“I’ve sought to increase media attention for women’s sports by building out numerous databases in order to add historical context surrounding one of the most exciting eras of women’s basketball,” Foreman explains. “I view my “biggest accomplishment” more as a series of smaller wins: providing quality data and information often leads to more stories, more beat writers, more highlights on SportsCenter, and higher TV ratings.”
Speaking of data, Foreman will find plenty in common with classmate Valerie Kutsch. Growing up, Kutsch lived the peaceful farm life, raising cattle and horses and competing in rodeo pageants. In the U.S. Army, she became an Intelligence Officer who oversaw its biometrics program for Afghanistan.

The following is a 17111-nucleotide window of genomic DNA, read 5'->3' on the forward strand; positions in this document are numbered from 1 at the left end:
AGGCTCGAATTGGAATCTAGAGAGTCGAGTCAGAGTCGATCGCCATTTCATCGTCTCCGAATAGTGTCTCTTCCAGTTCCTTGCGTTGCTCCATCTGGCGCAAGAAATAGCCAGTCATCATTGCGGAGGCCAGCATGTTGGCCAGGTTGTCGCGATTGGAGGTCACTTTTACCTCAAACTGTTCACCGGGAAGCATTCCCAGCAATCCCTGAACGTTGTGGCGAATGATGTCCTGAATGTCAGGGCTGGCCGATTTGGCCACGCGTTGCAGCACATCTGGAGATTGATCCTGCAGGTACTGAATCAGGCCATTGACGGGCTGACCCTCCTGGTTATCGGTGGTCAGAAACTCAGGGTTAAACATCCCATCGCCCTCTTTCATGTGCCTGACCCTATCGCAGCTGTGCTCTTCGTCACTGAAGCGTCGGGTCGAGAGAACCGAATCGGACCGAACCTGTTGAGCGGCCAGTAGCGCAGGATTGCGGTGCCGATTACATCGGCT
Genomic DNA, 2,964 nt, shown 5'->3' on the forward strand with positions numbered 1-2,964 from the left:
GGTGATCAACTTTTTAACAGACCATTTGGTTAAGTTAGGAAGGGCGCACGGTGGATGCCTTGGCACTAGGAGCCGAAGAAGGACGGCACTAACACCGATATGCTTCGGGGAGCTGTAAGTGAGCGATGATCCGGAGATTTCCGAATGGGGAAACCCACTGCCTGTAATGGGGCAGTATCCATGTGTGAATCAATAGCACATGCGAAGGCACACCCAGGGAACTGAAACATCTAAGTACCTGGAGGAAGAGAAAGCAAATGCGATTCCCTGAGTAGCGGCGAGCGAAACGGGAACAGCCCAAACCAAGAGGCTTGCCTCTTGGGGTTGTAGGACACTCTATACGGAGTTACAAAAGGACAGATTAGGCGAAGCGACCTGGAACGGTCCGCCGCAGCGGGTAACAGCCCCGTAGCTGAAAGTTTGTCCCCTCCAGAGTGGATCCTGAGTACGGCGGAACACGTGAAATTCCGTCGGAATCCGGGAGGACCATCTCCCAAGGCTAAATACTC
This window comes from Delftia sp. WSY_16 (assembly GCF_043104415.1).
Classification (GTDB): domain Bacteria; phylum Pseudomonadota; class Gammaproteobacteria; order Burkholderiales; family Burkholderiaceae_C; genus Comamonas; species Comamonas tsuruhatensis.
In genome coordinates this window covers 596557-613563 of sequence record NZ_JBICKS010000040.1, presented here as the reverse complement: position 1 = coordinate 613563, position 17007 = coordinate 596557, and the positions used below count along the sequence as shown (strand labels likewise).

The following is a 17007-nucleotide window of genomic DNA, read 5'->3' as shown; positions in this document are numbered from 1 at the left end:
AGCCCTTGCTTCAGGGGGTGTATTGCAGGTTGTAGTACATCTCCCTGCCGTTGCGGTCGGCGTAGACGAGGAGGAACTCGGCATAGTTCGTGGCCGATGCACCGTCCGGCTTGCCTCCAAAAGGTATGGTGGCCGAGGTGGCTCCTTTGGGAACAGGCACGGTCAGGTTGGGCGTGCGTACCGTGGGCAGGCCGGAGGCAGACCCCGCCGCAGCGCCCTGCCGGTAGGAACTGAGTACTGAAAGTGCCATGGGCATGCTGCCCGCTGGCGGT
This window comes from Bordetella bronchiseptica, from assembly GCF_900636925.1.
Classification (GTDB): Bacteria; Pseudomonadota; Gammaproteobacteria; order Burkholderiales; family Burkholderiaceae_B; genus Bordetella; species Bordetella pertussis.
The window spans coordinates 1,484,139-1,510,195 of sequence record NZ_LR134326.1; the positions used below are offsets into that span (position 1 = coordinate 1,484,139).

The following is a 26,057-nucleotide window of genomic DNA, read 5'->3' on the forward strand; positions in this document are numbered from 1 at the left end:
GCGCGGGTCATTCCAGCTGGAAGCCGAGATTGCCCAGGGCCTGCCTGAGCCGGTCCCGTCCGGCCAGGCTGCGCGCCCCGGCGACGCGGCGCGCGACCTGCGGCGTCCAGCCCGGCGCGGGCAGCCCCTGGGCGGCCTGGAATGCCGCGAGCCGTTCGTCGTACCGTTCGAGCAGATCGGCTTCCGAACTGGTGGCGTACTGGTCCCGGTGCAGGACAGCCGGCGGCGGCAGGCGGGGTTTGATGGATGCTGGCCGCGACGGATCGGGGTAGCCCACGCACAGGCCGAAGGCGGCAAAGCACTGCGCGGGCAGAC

“My team did everything related to biometric collection- from enrollment and training to quality control. I led the initiative to use information from our biometric database to glean relevant data and organize a reporting tool to inform base commanders on current security levels. We turned raw data into actionable information that increased protection for American soldiers. This tool provided information that was critical in informing security decisions that affected hundreds of lives.”
Our Meet the Class of 2022 Series
To read in-depth profiles from MBA candidates from 30 top business schools, go to page 4.